"Each of us has a responsibility to step up and make sure Congress hears our voices. Whether you'd be directly affected by these sequester cuts, or whether they'd affect a senior, veteran, or teacher you know, please share what they mean to you," says Stephanie Cutter, former deputy manager for the Obama campaign, in an email. The group supplies a handy online link to do just that.

Meanwhile, the organization also has the rights to all content via a submission agreement, which grants the group "perpetual, irrevocable, worldwide, sublicensable, royalty-free license to publish, reproduce, distribute, publicly perform, publicly display, edit, modify, create derivative works of and otherwise use the submissions in any manner or media and for any purpose whatsoever."

STILL BREWING

"This is it. By the end of today we must raise $59,037 more to reach our $1 million fundraising goal," the Tea Party Patriots declared in a last-minute message to supporters Wednesday. And they made it, says Jenny Beth Martin, co-founder of the group.

The Patriots, the largest umbrella organization for the grass-roots movement, has been seeking small donations in the past nine days -- a "money bomb" -- as proof of their political prowess in uncertain times, and against certain foes.

"Both the big-government Republicans and Democrats are carefully watching our progress. They truly believe that only 'professionals' can make a difference in politics," the Patriots noted in their appeal. "They don't believe in grass roots. They don't believe it's possible for 'ordinary' Americans to raise $1 million in ten days. And they hate the tea party."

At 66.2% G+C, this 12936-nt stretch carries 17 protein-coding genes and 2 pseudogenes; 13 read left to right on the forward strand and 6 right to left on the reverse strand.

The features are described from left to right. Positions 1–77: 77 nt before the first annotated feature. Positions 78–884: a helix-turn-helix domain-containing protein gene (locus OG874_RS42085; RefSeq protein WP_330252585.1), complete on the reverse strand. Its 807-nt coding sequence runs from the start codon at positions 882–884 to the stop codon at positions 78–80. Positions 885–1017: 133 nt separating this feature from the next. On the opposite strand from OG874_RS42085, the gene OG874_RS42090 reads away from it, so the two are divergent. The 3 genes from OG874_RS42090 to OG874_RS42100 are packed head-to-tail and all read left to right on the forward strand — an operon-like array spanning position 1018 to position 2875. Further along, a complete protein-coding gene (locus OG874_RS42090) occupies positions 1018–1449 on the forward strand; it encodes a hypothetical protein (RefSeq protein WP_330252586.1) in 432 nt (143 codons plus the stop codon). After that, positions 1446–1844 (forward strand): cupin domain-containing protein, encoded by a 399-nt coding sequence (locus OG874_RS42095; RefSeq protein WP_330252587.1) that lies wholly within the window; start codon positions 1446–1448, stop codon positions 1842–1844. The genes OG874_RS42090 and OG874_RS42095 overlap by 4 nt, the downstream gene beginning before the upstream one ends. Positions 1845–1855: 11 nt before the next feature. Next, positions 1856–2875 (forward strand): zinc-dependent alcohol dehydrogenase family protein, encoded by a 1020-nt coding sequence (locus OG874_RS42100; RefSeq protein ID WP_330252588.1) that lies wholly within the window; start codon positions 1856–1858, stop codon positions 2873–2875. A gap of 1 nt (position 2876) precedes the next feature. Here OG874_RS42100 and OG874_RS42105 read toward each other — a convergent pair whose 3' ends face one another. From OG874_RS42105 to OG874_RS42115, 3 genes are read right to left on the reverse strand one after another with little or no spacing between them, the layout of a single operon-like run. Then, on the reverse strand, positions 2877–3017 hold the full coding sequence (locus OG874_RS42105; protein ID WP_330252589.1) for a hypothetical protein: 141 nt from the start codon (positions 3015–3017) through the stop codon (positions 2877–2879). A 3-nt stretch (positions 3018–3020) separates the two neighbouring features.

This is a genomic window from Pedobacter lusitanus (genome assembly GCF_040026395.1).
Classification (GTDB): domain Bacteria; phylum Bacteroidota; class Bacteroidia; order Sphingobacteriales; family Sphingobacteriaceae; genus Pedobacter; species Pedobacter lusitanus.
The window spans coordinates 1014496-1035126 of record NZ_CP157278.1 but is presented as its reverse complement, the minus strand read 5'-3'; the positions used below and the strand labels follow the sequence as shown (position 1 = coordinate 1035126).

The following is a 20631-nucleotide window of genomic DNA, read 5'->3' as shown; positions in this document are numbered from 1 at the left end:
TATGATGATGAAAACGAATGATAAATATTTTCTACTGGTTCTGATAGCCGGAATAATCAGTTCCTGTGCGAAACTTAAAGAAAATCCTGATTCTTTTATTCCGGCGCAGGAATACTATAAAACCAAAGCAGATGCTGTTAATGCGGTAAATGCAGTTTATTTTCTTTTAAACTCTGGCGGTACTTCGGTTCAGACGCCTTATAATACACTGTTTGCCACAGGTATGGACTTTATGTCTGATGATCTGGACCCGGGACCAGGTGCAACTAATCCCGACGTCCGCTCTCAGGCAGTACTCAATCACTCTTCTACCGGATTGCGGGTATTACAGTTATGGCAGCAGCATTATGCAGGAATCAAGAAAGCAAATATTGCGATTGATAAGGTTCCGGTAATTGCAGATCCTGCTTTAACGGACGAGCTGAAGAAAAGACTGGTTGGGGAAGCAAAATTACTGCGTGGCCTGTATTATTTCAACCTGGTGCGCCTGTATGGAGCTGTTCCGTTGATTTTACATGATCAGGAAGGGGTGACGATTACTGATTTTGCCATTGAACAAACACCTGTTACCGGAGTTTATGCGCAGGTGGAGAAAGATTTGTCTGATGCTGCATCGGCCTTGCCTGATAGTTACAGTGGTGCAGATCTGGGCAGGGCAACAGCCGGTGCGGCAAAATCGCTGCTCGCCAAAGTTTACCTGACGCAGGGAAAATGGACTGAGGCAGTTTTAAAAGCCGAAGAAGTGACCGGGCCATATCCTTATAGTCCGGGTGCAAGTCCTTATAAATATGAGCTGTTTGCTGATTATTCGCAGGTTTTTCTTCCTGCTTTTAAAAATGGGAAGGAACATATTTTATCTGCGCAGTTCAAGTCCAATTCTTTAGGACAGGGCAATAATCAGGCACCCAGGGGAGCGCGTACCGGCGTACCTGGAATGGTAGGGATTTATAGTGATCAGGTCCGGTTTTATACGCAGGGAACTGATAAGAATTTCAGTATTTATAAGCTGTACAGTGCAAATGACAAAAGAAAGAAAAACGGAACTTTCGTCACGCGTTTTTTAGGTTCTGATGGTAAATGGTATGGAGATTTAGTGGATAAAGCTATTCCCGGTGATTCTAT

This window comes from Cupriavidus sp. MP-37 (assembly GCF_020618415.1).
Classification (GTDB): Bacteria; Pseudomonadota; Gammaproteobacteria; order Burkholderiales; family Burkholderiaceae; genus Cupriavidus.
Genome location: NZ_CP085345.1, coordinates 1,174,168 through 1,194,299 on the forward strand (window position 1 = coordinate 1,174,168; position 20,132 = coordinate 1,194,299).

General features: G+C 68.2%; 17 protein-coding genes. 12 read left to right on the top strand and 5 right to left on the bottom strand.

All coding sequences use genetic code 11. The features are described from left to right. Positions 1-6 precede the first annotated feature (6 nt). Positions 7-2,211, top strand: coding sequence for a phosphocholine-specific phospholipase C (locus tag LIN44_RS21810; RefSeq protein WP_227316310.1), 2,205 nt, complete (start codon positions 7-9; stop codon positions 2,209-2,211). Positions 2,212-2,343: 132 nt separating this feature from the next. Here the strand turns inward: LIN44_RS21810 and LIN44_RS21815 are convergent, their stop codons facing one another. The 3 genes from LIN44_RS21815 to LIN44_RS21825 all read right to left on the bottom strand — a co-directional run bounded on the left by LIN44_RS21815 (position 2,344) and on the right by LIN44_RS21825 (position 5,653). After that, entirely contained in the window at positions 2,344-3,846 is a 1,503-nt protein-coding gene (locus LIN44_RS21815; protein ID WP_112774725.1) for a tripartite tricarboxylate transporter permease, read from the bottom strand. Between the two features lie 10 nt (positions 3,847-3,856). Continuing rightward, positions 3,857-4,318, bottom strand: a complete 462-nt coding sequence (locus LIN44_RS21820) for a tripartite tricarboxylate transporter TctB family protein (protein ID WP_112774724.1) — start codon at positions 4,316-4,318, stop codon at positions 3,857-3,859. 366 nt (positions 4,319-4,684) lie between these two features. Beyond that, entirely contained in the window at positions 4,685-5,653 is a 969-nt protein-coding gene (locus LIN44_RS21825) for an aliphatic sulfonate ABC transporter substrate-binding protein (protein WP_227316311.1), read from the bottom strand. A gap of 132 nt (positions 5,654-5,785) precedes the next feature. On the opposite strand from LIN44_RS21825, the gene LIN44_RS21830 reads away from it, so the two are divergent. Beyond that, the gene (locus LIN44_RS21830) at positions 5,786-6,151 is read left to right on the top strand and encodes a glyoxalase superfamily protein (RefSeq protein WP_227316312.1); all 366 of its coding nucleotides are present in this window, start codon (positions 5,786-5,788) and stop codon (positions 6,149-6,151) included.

POLL DU JOUR

• 52 percent of Americans say the sequester's automatic spending cuts in military and nonmilitary programs are a "bad idea."

• 21 percent say the cuts are a "good idea."

• 50 percent say the cuts are "too severe" and will hurt the economy.

• 46 percent say the cuts are "not perfect," but continued partisanship in Washington justifies "dramatic measures" to reduce the deficit.

• 39 percent say they favor a plan with more cuts; 37 percent favor fewer cuts.

• 14 percent approve of automatic cuts.

Source: A Wall Street Journal/NBC News survey of 1,000 U.S. adults conducted Feb. 21 to 24.

• Squawks, braying and delicate peeping noises to jharper@washingtontimes.com.